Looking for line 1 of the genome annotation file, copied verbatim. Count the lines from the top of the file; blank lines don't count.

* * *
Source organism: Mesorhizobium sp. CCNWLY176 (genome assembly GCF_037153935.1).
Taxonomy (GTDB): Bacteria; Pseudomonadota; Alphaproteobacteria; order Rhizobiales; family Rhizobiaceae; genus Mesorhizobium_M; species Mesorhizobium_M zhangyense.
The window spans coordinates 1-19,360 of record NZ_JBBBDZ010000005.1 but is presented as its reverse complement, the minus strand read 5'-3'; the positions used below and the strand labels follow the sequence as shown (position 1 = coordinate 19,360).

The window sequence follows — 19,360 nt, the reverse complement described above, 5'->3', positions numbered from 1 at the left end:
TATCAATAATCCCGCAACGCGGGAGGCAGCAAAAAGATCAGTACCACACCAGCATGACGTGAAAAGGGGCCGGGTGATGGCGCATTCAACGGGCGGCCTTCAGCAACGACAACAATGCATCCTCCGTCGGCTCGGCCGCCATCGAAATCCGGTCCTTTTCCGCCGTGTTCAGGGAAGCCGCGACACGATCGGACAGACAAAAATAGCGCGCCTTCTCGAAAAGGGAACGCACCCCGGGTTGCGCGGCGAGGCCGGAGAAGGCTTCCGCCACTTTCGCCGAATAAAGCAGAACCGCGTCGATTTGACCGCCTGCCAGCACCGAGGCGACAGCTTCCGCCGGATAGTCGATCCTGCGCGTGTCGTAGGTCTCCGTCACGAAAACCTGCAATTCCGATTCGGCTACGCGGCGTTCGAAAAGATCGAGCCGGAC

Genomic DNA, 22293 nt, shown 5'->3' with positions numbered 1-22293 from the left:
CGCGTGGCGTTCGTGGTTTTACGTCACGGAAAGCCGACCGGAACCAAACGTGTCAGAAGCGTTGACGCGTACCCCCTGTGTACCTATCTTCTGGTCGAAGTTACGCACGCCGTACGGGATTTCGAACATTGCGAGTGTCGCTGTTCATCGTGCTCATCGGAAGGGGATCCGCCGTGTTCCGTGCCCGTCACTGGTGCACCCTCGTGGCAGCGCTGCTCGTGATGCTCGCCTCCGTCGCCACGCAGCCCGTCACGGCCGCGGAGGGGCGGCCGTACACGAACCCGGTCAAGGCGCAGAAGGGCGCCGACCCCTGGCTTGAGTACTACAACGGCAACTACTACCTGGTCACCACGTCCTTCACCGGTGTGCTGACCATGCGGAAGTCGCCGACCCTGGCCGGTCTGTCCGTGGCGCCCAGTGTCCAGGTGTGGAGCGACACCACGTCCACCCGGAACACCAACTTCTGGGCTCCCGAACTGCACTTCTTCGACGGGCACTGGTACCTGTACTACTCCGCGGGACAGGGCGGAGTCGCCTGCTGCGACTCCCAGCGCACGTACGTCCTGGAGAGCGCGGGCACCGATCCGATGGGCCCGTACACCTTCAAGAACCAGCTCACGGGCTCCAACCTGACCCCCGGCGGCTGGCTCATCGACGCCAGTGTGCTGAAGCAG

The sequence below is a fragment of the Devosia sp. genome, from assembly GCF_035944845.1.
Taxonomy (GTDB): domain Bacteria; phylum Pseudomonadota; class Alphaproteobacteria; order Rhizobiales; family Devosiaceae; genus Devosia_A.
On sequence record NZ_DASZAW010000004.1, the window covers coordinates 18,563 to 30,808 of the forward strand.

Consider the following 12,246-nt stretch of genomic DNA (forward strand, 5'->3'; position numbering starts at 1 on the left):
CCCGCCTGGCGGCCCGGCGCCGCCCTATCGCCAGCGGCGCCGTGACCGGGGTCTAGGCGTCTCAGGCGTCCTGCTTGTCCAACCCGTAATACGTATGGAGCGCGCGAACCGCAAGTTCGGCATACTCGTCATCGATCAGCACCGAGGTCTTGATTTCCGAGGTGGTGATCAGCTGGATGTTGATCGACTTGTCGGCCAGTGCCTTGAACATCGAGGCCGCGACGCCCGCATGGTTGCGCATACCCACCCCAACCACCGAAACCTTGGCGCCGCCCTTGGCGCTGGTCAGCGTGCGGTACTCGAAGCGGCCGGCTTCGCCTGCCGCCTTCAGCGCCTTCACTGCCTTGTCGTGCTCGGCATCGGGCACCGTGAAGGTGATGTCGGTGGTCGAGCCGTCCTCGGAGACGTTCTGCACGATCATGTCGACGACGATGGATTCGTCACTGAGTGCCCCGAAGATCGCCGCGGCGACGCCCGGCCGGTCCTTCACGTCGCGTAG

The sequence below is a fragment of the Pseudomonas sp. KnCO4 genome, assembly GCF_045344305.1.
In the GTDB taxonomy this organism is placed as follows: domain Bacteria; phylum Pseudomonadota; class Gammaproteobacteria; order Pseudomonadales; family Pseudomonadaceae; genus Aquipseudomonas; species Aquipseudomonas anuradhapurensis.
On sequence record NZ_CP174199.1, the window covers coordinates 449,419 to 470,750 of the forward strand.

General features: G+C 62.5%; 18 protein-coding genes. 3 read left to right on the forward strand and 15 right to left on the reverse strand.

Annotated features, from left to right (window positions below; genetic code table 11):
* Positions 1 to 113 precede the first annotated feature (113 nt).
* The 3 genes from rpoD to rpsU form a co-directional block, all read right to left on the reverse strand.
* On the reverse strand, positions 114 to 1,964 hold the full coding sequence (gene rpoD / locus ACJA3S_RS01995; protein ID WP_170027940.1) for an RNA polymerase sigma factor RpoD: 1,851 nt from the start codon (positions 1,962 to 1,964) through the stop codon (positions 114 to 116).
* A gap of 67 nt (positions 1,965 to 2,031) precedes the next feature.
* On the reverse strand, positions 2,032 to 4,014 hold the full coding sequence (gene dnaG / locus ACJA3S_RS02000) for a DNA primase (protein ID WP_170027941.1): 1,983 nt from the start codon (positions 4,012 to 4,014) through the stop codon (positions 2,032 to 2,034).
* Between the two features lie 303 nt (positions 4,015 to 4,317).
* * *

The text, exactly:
Source organism: Mesorhizobium sp. CCNWLY176 (genome assembly GCF_037153935.1).